On the other hand, the additive prepared in Example I p and Example II, i. e., the reaction product of Hodag (#3) Process Fat with tetramethylethyle'ne diamine alone as the additive was not satisfactory even though heated only to a temperature of 230 F. in the preparation thereof and was not satisfactory when given secondary heating at- 300 F. Since the polyamine reactant contains no primary amino nitrogen, no amide was formed by the secondary heating. This is indicated by no change with respect to coating both sand and limestone as produced by secondary heating. The reaction product of the Hodag (#3) Process Fat with this polyamine showed a very high viscosity, i. e., that of a stiff liquid. The efiiciency of the asphalt fortified with ethylene diamine alone is shown in Examples III and IV. The sample of additive which had been subjected to a maximum temperature of 230 F. showed acoating efiiciency of for the two types of wet aggregate, Heating the additiveto .a temperatureof 300 F. before incorporation in the asphalt sample resulted in a decided reduction of the coating efiiciency of the asphalt with respect to coating sand, the percent coated decreasing from 95 to 50%. Likewise, there-was a slight decrease in the coating efliciency of the asphalt with respect to limestone when the additive was heated to 300 F. prior to incorporation in the asphalt. I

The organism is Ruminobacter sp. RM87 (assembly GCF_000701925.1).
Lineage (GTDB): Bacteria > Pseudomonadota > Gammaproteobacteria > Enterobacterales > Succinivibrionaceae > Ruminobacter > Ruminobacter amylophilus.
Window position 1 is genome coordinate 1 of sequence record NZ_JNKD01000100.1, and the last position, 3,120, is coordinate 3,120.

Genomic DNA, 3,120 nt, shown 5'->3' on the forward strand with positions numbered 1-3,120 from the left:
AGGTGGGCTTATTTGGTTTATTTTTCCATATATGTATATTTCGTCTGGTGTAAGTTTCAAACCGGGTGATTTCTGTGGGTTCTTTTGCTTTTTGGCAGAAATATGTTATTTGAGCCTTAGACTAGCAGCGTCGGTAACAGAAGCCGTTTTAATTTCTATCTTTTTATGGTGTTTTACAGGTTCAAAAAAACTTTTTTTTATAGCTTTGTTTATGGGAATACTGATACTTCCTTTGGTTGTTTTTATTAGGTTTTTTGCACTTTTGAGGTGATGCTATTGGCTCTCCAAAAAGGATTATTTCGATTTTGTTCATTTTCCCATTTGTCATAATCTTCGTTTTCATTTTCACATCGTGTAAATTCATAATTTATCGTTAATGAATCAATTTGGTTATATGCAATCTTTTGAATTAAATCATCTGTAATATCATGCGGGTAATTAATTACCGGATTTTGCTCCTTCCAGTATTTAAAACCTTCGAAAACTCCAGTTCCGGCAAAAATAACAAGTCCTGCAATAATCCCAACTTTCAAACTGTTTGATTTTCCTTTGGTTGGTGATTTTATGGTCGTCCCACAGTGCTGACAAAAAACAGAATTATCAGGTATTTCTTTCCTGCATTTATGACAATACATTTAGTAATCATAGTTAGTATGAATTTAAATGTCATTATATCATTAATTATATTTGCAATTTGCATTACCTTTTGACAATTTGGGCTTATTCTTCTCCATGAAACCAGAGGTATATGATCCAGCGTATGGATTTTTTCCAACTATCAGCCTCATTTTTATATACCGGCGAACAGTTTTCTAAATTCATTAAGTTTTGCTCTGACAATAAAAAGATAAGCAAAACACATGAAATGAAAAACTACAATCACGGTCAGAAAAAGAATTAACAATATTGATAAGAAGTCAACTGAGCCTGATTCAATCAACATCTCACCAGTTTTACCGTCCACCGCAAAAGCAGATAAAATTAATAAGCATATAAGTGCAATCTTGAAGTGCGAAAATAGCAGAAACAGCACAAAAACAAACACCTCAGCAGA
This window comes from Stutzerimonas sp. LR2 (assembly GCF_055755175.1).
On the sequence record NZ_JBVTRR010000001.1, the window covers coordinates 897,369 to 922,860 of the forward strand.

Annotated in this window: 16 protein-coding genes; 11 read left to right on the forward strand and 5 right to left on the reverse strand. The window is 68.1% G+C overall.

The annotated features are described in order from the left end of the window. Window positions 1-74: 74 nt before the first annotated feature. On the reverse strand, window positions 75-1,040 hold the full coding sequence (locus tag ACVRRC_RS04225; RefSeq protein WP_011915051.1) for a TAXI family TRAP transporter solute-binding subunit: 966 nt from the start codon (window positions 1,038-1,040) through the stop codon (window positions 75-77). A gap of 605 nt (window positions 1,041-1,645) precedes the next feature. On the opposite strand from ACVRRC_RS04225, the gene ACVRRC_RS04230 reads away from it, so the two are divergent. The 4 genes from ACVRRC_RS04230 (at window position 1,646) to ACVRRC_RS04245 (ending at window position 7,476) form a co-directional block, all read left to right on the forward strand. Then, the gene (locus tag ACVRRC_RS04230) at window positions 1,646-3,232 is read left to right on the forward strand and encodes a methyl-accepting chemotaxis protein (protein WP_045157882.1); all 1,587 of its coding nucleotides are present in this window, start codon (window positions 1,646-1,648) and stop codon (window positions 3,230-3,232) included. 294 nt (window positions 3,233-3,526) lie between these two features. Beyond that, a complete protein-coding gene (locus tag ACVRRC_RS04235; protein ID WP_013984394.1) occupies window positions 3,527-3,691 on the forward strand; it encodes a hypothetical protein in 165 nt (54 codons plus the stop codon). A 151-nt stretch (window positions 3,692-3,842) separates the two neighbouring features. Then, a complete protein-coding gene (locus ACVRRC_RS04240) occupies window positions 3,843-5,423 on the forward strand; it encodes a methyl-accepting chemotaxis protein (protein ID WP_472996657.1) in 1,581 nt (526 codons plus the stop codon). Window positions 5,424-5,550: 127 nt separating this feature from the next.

Having thus described our invention, we claim: 7

1. The proces of preparing an additive suitable for use in bitumen coating material, which process comprises reacting in a reaction zone for a period of time of from about A to about 1.0 hour. at a temperature within the range of from about 180 F. to about 240 F. a mixture Fat, which Ebony Fat is characterized as the pro-' pane-insoluble residue obtained in the solvent extraction of a crude fatty material selected fromthe class consisting of crude animal fats, fatty oils, and fatty1acids, crude vegetable fats, fatty oils, and fatty acids, andmixtures thereof with liquified propane, said insoluble residue being insoluble in 6 to 30 volumes of propane at a temperature of from about 140 F. to about F. and